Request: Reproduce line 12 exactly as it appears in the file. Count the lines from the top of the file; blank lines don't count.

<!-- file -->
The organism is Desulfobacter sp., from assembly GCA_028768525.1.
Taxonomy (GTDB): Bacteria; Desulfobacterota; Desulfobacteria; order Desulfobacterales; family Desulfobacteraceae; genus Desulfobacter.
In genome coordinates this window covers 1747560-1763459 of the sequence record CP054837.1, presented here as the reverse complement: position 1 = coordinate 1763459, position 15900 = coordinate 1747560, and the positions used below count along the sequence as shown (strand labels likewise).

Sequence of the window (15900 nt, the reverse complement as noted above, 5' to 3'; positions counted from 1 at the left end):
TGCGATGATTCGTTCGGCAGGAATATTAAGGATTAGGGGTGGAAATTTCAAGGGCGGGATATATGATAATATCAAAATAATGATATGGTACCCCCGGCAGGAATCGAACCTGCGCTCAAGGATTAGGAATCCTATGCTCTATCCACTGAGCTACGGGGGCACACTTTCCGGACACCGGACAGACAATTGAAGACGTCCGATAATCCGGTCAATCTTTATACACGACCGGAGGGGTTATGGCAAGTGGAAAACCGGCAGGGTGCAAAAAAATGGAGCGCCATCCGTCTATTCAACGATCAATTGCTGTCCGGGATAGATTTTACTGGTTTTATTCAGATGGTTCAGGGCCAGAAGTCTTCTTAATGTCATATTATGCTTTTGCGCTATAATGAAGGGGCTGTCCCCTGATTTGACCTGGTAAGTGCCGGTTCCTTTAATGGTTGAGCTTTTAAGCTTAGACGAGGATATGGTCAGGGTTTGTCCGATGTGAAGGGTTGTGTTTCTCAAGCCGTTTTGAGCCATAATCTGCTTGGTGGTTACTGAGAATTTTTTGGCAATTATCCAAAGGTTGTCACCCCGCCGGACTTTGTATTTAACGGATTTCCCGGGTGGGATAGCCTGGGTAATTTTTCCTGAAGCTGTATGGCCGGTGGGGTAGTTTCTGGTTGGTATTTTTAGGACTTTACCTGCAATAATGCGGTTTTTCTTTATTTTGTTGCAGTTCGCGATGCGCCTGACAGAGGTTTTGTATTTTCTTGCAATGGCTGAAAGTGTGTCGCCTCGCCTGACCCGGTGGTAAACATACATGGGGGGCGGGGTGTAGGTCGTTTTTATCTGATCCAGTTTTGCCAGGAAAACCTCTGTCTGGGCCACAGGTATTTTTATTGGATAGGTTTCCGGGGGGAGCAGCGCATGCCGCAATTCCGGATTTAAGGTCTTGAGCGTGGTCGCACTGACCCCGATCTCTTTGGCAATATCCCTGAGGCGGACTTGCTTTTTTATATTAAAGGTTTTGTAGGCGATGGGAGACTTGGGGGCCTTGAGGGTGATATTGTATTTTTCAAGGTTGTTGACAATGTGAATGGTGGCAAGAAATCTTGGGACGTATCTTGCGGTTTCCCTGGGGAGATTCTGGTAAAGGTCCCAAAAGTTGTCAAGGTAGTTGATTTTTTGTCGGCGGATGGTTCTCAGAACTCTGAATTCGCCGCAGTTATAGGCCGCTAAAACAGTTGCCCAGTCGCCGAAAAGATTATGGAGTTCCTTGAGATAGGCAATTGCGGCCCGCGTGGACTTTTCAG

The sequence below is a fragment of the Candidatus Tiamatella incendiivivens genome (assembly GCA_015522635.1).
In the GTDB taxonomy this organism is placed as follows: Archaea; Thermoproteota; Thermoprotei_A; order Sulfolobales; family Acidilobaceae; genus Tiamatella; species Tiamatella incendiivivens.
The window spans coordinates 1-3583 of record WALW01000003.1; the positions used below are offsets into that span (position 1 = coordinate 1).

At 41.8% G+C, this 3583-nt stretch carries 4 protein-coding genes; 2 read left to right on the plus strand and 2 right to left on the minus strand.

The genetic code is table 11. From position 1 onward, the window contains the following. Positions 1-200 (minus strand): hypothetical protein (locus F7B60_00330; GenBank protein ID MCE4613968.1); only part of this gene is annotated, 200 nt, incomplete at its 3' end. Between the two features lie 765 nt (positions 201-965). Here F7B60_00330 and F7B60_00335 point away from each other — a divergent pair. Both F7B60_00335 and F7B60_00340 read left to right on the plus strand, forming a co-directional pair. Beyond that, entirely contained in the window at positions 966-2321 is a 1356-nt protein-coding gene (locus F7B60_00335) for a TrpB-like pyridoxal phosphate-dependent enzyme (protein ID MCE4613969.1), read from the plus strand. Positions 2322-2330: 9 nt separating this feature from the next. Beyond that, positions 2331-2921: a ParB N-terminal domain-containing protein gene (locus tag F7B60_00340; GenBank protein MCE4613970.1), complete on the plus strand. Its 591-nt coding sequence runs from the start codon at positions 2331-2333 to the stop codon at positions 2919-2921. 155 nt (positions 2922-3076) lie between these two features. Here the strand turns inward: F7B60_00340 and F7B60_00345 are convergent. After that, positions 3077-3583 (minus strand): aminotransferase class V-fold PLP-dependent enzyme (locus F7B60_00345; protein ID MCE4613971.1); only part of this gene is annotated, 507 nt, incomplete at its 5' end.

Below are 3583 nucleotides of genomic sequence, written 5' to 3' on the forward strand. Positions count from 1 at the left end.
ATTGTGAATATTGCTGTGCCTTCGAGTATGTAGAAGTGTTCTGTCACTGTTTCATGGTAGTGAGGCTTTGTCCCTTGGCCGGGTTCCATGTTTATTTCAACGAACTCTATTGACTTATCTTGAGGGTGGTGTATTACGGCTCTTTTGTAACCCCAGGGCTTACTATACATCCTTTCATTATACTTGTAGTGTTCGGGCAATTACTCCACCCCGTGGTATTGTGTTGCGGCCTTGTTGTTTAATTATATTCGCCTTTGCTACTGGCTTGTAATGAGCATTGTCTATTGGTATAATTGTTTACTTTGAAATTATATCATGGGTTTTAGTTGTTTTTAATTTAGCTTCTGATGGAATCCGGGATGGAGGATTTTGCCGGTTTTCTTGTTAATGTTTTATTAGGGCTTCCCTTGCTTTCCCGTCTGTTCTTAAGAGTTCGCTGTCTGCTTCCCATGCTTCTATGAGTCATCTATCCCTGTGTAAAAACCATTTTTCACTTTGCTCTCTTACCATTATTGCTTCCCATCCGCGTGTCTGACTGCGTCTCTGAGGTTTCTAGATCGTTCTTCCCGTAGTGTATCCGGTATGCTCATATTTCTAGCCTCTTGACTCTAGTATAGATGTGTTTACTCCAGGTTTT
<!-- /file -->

ATTGTGAATATTGCTGTGCCTTCGAGTATGTAGAAGTGTTCTGTCACTGTTTCATGGTAGTGAGGCTTTGTCCCTTGGCCGGGTTCCATGTTTATTTCAACGAACTCTATTGACTTATCTTGAGGGTGGTGTATTACGGCTCTTTTGTAACCCCAGGGCTTACTATACATCCTTTCATTATACTTGTAGTGTTCGGGCAATTACTCCACCCCGTGGTATTGTGTTGCGGCCTTGTTGTTTAATTATATTCGCCTTTGCTACTGGCTTGTAATGAGCATTGTCTATTGGTATAATTGTTTACTTTGAAATTATATCATGGGTTTTAGTTGTTTTTAATTTAGCTTCTGATGGAATCCGGGATGGAGGATTTTGCCGGTTTTCTTGTTAATGTTTTATTAGGGCTTCCCTTGCTTTCCCGTCTGTTCTTAAGAGTTCGCTGTCTGCTTCCCATGCTTCTATGAGTCATCTATCCCTGTGTAAAAACCATTTTTCACTTTGCTCTCTTACCATTATTGCTTCCCATCCGCGTGTCTGACTGCGTCTCTGAGGTTTCTAGATCGTTCTTCCCGTAGTGTATCCGGTATGCTCATATTTCTAGCCTCTTGACTCTAGTATAGATGTGTTTACTCCAGGTTTT